Bring Oregon into the School Choice Age

imageWhat makes Oregon special? The slogan “Oregon. We Love Dreamers” invokes images of idealism and innovation. But neither exists for many of our school-age children and their parents. Education Week ranks our public school system 43rd in the nation. Our overall grade is just C, and we rate a dismal D in academic achievement.

Our education establishment is attempting to improve itself by integrating all pre-Kindergarten through graduate school education in the state. However, this top-down approach likely will fail, just as the vaunted CIM and CAM testing regime that began in 1991 failed.

A better, bottom-up approach is being enacted in many states: letting parents have more choices about where their children go to school. Oregon is behind in this national movement, but we can catch up. January 27th through February 2nd is National School Choice Week, which highlights the need for effective educational options for all children.
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Posted by at 11:00 | Posted in Education | Tagged , , , | 286 Comments |Email This Post Email This Post |Print This Post Print This Post
  • ardbeg

    Look at the data for Oregon-online and charter schools are what’s bringing down the average for things like graduation rates. ODE web site will give you all the data by individual school. I like the idea of choice but right now the choices that parents have other than traditional public schools or expensive private schools suck! Then you have guys like Tim King and Norm Donohoe who run their charter schools (scam millions from us tax payers I mean) who treat education like a ‘maximize my profit’ at all cost business like the rest of corporate America. No thank you.

    • guest

      Dunk you every much, Mr ardbeg, PTA (patented total admirer) supporter of OEA PACker chee-chee whiz heads!

      • ardbeg

        Back to your native country until you master the English Language

        • guest

          Tee your bawl on 16th hole at the WM/Phoenix Open and draw from the assembled what they think of your swing for the OEA and the rich rub of the green PERS in blue coup Oregon.

    • http://cascadepolicy.org/ Steve Buckstein

      Charter schools represent less than eight percent of all Oregon public schools. Their graduation rates could be zero without pulling down the overall average to the 68%. And, the dropouts in charter schools would have likely dropped out in tradition schools also since many charter students are their because their local public schools were not meeting their needs.

      As for charter school crooks scamming taxpayers, I think you’ll find many parents believe their local public schools have in-effect scammed their tax dollars too, yet they never close and simply demand to waste even more tax dollars without meeting their children’s educational needs.

      • ardbeg

        http://schools.oregonlive.com/grads/ check for yourself. Just a couple of examples.

        Public:
        West Albany 94% with 340 students
        West Linn 93% 397 students
        Charter:
        Redmond Proficiency 59% with 111 students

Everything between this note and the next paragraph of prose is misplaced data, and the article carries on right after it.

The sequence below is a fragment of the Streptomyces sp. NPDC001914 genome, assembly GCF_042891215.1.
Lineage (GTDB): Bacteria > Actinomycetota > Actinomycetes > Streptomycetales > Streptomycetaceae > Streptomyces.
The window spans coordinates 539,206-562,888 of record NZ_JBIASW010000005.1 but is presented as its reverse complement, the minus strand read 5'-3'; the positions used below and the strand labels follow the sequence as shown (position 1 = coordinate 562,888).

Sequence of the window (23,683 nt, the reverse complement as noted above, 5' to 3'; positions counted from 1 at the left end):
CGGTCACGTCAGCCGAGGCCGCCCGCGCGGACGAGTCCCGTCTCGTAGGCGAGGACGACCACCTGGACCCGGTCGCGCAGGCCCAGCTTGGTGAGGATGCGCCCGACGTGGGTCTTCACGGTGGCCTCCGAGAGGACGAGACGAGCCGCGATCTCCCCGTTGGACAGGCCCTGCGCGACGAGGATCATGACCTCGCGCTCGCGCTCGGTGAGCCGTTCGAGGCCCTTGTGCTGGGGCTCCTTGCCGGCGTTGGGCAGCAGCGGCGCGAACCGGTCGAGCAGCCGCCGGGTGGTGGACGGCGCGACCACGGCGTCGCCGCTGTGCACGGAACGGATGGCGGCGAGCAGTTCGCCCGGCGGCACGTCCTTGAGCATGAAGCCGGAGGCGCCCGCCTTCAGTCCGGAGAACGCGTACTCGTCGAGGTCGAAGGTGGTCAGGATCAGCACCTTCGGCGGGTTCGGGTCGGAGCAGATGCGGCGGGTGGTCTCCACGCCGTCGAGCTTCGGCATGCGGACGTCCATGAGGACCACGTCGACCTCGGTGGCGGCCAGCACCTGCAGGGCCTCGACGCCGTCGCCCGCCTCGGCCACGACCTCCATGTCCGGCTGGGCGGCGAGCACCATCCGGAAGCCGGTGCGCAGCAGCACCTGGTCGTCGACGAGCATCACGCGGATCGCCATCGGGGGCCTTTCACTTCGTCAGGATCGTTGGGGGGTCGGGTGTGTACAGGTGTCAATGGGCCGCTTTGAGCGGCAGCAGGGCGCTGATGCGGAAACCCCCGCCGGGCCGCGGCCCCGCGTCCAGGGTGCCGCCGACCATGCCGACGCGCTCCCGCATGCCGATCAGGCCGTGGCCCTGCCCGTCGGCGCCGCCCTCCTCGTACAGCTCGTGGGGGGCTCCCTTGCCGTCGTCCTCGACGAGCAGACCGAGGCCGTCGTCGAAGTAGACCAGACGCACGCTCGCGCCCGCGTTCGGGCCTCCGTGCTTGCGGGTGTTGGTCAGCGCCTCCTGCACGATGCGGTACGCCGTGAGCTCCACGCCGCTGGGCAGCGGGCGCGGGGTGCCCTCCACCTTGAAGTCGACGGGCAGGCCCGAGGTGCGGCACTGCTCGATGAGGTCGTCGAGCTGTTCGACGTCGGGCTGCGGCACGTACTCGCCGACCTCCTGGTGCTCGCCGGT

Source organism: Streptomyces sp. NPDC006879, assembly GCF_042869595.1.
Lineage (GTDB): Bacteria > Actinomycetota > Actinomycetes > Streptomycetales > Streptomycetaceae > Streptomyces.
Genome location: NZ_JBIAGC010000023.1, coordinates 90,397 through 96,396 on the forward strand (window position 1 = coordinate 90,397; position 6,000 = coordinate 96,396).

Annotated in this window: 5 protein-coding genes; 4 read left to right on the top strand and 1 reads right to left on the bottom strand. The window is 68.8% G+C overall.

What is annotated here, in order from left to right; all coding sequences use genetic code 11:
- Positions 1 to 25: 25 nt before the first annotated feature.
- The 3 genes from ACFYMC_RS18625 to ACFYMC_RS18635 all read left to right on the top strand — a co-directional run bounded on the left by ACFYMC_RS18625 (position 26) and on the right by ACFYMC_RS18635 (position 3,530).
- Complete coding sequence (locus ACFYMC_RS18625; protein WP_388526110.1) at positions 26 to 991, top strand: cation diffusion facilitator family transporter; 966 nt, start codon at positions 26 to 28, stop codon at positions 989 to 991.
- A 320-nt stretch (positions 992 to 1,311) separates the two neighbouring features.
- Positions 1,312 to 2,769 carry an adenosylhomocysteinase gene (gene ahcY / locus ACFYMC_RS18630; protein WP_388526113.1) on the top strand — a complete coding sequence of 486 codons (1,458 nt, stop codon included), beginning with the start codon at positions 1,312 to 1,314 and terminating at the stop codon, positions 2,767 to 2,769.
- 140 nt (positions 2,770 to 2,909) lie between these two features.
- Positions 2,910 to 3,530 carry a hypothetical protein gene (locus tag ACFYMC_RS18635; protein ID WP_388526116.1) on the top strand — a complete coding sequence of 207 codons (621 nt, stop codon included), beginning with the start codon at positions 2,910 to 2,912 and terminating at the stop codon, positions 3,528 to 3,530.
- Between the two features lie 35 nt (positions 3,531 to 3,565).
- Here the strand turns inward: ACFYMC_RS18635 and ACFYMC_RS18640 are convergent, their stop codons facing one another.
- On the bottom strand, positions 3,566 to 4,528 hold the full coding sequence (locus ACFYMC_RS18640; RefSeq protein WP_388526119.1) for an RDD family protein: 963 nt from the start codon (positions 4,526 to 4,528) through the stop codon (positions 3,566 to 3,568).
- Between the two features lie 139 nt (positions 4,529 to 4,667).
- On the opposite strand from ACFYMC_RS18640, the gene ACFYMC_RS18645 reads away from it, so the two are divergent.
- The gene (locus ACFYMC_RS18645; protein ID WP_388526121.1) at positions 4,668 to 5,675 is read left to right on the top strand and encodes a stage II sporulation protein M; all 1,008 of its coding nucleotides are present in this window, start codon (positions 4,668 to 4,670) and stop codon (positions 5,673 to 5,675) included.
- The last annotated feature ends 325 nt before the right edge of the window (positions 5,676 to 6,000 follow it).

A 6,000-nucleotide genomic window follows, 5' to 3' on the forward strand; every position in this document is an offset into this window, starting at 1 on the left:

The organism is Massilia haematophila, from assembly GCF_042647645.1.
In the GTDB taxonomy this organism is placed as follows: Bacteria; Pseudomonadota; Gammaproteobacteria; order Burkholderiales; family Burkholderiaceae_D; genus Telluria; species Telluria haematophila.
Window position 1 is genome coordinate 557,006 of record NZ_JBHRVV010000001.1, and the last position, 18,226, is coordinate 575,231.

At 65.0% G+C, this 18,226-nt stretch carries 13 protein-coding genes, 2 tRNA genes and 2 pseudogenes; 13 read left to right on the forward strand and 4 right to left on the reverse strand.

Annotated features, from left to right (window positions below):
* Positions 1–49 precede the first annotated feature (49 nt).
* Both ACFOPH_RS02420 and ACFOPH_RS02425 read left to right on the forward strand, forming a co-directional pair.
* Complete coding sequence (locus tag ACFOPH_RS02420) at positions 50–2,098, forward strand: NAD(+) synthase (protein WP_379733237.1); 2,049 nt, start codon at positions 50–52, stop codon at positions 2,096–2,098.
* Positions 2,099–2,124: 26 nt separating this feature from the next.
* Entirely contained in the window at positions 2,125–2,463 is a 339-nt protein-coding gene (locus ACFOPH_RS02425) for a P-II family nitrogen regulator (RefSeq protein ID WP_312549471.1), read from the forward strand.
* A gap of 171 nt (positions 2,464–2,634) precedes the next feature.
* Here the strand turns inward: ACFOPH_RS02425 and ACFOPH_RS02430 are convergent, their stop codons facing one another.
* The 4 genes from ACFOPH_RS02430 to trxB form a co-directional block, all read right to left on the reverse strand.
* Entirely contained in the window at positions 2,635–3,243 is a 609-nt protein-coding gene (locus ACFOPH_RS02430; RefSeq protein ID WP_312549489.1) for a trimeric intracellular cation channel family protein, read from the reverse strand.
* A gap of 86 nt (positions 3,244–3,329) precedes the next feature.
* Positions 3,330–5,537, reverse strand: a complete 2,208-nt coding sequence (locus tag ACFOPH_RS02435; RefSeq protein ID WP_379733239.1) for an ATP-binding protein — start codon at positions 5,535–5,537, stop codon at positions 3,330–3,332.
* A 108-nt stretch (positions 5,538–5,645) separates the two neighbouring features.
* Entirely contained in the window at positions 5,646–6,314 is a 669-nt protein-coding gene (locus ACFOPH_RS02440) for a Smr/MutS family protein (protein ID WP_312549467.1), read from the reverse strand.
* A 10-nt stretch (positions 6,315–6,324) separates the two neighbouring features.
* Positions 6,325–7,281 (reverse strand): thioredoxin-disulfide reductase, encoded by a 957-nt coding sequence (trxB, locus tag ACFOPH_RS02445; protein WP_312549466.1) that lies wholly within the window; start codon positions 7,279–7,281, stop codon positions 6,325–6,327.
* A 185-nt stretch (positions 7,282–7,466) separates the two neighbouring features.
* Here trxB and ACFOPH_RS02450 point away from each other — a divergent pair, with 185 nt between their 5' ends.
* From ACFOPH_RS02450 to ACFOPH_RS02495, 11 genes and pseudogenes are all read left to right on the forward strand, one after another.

How much of a kids success in school is the responsibility of the kid and their parents? Funny I attended Oregon Public schools and did just fine. Both my kids as well. I think their success was a combination of the school, my kids and us (the parents) Why whenever a kid fails high school it the schools fault and the student and their parents aren’t seen as part of the problem?

  • Bob Clark

    Steve, understates Oregon’s education malaise. The Teachers Union are trying to hold onto a dying public education monopoly they’ve help bleed with gold plated benefit plans (Even Kitzhaber is trying to rein PERS escalating cost burden on schools) and salaries more becoming of full time rather than part time professionals. Measures 66 and 67 were suppose to restore public education funding to a level said necessary by this Union and the other public employee unions. But no, we now are hearing this is not nearly enough. We must now lift any semblance of tax certainty (such as that of Measures 5 and 50) for ordinary everyday citizens (Nike is above us all and so gets 40 year long tax rate certainty) so as to feed an otherwise dinosaur like public education monopoly (monopolies are easier to unionize and control than a diverse set of education service providers). The outcomes of this warped fight to keep from advances in education service delivery is somewhat bizarre. For example, schools like Benson High School with successful vocational training programs businesses are even eager to help fund have their enrollment capped all in the name of Equity. Equity is one dumb concept. How in the heck are you suppose to know what’s working and what’s not if you flatten the performance of the successful in order to preserve others in decline. Unequal results are necessary to knowing what works and what doesn’t. Astonishingly, our so-called smart people have come to believe highly in the concept of Equity. It’s completely backwards. You don’t cap the enrollment of schools like Benson but rather cut them loose to expand so as to let their success spill over to other neighborhood schools.

    Kitzhaber’s Czar of Education, Rudy Crew, is well meaning but has yet to define his program for bringing up the underperforming schools, and therefore, seems more like a delay tactic by Kitzhaber until tax revenues recover with economic growth. It would be nice for taxpayers if this delay tactic were effective, but I suspect Kitzhaber will rollover to the demands of the Teachers Union and allow big tax hike referrals on this November’s ballot.

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